Peter Cracknell reviews the Volkswagen Tiguan

Peter Cracknell reviews the Volkswagen Tiguan

It’s possibly not the first name that would come to mind when trying to christen a new car, but it’s the one that Volkswagen chose when the car was first launched back in 2008. The origin of the name is actually a cross between ‘tiger’ and ‘leguan’, which are the German words for tiger and iguana; in itself that’s an imaginative pairing.

It’s worth saying that in the UK the Tiguan has done amazingly well. The last five years have seen strong sales increases year after year, from 8000 in 2011 to almost 22,000 last year. It’s now the brand’s third best-seller in the UK after the Golf and Polo. If despite all that you’re not familiar with the car, the Tiguan was Volkswagen’s entry into the Sport Utility Vehicle market, which recently has been a major success for motor manufacturers in just about every country. What you get is a tallish car designed principally for on-road use, though with the ability to go off-road when needed. Volkswagen, like most of its competitors in this market, offers a choice of two- or four-wheel drive, and I was able to sample on road and off what they assure me will be the most popular model.

Before I describe that popular model, you’ll think it strange if I don’t mention the Volkswagen debacle of last year, in which they admitted to falsifying the readings for some of their cars in emissions tests. As far as resultant sales are concerned, there was an initial downturn as expected, but it hasn’t been that violent, though of course there are massive fines that must be paid, so the economic position is a good deal less rosy. As far as this year’s figures are concerned, Volkswagen’s UK sales to May are down 6% in a market that’s up 4% on last year. On a practical note, the company is contacting all owners of engines affected by this business, and arranging for remedial work to be carried out that will restore the measurements to a genuine level. Some cars will require hardware modifications as well as software changes.Volkswagen Tiguan 1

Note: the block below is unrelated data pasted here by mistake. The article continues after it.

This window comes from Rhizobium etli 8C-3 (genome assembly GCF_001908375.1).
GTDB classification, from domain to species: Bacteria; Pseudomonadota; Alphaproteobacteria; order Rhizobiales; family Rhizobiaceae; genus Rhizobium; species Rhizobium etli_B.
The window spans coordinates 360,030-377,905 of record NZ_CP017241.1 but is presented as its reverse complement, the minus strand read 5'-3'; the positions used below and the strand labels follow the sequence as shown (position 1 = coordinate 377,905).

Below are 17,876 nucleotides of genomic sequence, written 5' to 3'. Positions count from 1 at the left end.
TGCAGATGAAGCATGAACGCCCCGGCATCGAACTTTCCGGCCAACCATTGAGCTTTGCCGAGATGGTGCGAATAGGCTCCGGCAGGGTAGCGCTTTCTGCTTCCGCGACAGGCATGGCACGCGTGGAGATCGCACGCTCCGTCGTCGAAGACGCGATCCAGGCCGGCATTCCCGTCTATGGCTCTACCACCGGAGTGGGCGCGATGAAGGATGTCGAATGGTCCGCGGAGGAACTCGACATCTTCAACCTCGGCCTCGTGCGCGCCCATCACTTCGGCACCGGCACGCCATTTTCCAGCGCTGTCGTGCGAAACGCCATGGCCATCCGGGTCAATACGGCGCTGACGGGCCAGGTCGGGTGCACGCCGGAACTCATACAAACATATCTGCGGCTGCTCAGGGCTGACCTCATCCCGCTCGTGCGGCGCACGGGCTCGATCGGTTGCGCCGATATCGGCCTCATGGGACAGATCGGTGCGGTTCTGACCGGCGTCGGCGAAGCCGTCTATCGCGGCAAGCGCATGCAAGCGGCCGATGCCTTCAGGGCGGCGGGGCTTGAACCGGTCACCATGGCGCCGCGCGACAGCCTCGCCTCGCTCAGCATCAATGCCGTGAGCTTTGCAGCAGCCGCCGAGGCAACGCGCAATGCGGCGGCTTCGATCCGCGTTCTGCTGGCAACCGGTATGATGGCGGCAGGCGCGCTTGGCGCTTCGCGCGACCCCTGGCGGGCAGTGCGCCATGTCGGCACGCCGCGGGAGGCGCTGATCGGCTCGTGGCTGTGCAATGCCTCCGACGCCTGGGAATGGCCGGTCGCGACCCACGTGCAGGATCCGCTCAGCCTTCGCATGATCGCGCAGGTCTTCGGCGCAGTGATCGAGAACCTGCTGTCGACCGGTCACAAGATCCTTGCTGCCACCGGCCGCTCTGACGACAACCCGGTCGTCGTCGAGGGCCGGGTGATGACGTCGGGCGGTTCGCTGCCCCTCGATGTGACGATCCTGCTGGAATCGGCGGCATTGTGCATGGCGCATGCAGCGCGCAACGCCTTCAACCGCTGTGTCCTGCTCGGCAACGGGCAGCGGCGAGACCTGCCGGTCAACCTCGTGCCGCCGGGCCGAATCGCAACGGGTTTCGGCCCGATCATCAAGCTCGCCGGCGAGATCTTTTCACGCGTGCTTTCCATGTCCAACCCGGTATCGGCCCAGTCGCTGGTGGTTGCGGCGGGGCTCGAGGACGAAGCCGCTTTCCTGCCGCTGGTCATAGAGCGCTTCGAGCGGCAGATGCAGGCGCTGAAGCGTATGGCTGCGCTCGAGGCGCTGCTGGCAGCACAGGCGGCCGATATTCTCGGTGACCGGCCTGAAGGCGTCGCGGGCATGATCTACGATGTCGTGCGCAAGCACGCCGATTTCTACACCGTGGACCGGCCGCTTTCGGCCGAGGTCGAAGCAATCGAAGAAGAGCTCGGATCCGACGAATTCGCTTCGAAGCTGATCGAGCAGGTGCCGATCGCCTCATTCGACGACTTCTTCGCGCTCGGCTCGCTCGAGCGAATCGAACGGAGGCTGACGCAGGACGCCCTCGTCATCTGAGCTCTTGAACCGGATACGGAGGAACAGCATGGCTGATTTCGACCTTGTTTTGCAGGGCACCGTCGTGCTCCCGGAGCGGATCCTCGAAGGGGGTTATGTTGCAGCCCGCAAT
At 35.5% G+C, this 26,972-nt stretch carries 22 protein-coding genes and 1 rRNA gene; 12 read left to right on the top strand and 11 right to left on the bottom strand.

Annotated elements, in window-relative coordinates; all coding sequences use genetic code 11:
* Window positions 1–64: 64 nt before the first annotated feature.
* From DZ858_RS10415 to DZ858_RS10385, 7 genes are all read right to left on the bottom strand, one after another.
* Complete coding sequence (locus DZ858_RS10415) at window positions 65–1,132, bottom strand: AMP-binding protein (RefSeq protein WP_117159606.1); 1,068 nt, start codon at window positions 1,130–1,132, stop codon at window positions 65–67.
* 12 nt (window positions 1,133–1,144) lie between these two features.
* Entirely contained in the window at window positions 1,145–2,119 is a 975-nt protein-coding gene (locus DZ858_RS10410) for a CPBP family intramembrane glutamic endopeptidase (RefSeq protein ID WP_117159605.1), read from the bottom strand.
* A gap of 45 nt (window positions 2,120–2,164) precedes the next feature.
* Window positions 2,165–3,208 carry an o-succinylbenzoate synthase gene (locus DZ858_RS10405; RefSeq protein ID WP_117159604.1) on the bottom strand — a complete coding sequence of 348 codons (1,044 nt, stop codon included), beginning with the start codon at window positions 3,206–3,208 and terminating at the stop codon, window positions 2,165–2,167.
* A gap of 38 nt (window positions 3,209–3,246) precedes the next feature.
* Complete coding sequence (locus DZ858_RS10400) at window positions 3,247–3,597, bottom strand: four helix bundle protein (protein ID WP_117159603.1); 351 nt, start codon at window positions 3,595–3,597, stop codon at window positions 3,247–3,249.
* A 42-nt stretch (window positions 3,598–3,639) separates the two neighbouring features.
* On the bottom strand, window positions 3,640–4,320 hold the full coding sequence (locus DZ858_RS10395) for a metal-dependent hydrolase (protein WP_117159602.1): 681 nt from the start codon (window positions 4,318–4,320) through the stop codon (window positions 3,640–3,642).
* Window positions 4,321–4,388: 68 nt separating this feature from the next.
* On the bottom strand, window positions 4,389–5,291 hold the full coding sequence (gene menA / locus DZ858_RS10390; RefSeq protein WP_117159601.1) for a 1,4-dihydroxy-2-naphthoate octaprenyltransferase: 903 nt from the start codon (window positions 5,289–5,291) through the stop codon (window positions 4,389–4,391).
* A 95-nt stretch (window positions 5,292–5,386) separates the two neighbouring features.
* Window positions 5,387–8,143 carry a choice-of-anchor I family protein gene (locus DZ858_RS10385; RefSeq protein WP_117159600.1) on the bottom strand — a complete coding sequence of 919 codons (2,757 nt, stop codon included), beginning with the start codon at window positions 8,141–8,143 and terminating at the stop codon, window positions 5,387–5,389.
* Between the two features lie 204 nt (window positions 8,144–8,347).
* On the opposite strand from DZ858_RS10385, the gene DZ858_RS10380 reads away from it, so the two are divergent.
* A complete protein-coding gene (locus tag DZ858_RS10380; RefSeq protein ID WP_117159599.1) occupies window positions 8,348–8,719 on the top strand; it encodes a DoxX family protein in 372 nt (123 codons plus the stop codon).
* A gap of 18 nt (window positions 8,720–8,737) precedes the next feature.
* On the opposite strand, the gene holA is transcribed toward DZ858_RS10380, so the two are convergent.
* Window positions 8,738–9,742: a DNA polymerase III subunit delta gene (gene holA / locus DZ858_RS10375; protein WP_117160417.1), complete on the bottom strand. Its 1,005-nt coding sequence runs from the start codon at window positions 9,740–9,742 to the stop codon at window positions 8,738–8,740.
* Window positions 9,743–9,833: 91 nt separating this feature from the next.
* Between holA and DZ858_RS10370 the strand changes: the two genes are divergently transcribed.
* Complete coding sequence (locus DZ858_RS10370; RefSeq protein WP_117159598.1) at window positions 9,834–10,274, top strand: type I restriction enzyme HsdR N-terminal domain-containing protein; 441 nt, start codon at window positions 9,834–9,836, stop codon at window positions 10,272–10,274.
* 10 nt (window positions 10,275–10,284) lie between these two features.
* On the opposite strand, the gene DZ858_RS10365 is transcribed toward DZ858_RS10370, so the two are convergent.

Needless to say, the latest Tiguans will be as clean as the virgin snow on which they’re designed to motor safely. The most popular model is expected to be, yes, a diesel, specifically a 2-litre with power output of 150PS (so there’s ample under the bonnet for easy progress) and spec level called SE Navigation. Price differential between the 2WD and 4WD (called ‘4Motion’) models with the same 6-speed manual gearbox is £1,710, which makes the 4WD version a fairly costly £29,745. However, the range of Tiguan pricing runs from a base £22,510 right up to £36,375.

My off-road experience demonstrated that the car’s abilities in the slippery stuff are ample for anything that a reasonable owner would think of contemplating. The terrain we negotiated was at times super-steep, but always heavily rutted and muddy in the extreme. The car has a wealth of electronic gadgetry to make such journeys not only possible, but enjoyable, and of these the hill descent was the most useful, and brilliantly effective. Switch it on, and the car slows its descent of something like a 1 in 2 hill to a gentle meander, all without need of touching the brake pedal. It’s not unique to Volkswagen of course, but the Tiguan’s handling of it was as good as it gets.

Volkswagen Tiguan 5Interestingly, all the available engines are of 2-litre capacity apart from the petrol unit – a 1.4 – which comes in two power levels: 125 and 150PS. The driving experience of any of the models is an easy one, thanks to well weighted controls and a good view for the driver in all directions, helped by useful small windows at the rear sides. Seats are fairly comfortable, though there’s not a great deal of lateral support, which could prove problematic for passengers travelling with an enthusiastic driver. The standard suspension is quite firm, so you do notice the small bumps and potholes with which the UK’s roads are well supplied. However, it’s a feeling that can be made to disappear by opting for Dynamic Chassis Control – a £790 option that gives the choice of Sport, Normal or Comfort settings. Normally the effect of these electronically controlled systems is so small that buyers probably wonder why they bothered, but here in the Tiguan it’s a genuinely noticeable change: Sport is firm, and Comfort is soft. Job done.

Volkswagen Tiguan

Size: 4.49m x 2.10m (inc mirrors)
Price: from £22,510
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